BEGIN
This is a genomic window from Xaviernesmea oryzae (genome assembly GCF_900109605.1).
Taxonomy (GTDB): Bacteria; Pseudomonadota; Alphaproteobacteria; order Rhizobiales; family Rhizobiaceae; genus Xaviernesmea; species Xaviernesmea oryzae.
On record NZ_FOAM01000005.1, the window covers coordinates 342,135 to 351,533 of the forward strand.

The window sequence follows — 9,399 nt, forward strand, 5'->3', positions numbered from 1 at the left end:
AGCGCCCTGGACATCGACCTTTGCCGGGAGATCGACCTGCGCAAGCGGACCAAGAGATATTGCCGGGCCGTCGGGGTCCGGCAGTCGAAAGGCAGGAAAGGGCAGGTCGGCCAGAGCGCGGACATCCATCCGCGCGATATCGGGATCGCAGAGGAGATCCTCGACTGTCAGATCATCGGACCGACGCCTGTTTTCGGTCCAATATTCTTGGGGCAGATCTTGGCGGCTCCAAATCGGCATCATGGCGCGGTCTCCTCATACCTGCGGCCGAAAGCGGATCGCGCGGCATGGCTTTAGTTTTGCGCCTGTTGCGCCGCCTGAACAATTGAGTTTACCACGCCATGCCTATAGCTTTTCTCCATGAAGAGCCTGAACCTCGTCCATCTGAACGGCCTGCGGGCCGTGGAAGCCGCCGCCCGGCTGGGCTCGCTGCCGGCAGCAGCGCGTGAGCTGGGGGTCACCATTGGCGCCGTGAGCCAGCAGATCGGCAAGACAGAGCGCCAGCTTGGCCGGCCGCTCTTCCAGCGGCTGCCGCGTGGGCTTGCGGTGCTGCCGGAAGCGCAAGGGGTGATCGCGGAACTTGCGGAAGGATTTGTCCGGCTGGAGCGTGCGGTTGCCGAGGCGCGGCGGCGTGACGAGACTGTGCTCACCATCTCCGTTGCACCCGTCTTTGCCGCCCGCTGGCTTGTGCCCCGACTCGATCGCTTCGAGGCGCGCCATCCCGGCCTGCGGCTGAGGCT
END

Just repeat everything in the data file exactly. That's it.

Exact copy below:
This is a genomic window from Xaviernesmea oryzae (genome assembly GCF_900109605.1).
Taxonomy (GTDB): Bacteria; Pseudomonadota; Alphaproteobacteria; order Rhizobiales; family Rhizobiaceae; genus Xaviernesmea; species Xaviernesmea oryzae.
On record NZ_FOAM01000005.1, the window covers coordinates 342,135 to 351,533 of the forward strand.

The window sequence follows — 9,399 nt, forward strand, 5'->3', positions numbered from 1 at the left end:
AGCGCCCTGGACATCGACCTTTGCCGGGAGATCGACCTGCGCAAGCGGACCAAGAGATATTGCCGGGCCGTCGGGGTCCGGCAGTCGAAAGGCAGGAAAGGGCAGGTCGGCCAGAGCGCGGACATCCATCCGCGCGATATCGGGATCGCAGAGGAGATCCTCGACTGTCAGATCATCGGACCGACGCCTGTTTTCGGTCCAATATTCTTGGGGCAGATCTTGGCGGCTCCAAATCGGCATCATGGCGCGGTCTCCTCATACCTGCGGCCGAAAGCGGATCGCGCGGCATGGCTTTAGTTTTGCGCCTGTTGCGCCGCCTGAACAATTGAGTTTACCACGCCATGCCTATAGCTTTTCTCCATGAAGAGCCTGAACCTCGTCCATCTGAACGGCCTGCGGGCCGTGGAAGCCGCCGCCCGGCTGGGCTCGCTGCCGGCAGCAGCGCGTGAGCTGGGGGTCACCATTGGCGCCGTGAGCCAGCAGATCGGCAAGACAGAGCGCCAGCTTGGCCGGCCGCTCTTCCAGCGGCTGCCGCGTGGGCTTGCGGTGCTGCCGGAAGCGCAAGGGGTGATCGCGGAACTTGCGGAAGGATTTGTCCGGCTGGAGCGTGCGGTTGCCGAGGCGCGGCGGCGTGACGAGACTGTGCTCACCATCTCCGTTGCACCCGTCTTTGCCGCCCGCTGGCTTGTGCCCCGACTCGATCGCTTCGAGGCGCGCCATCCCGGCCTGCGGCTGAGGCT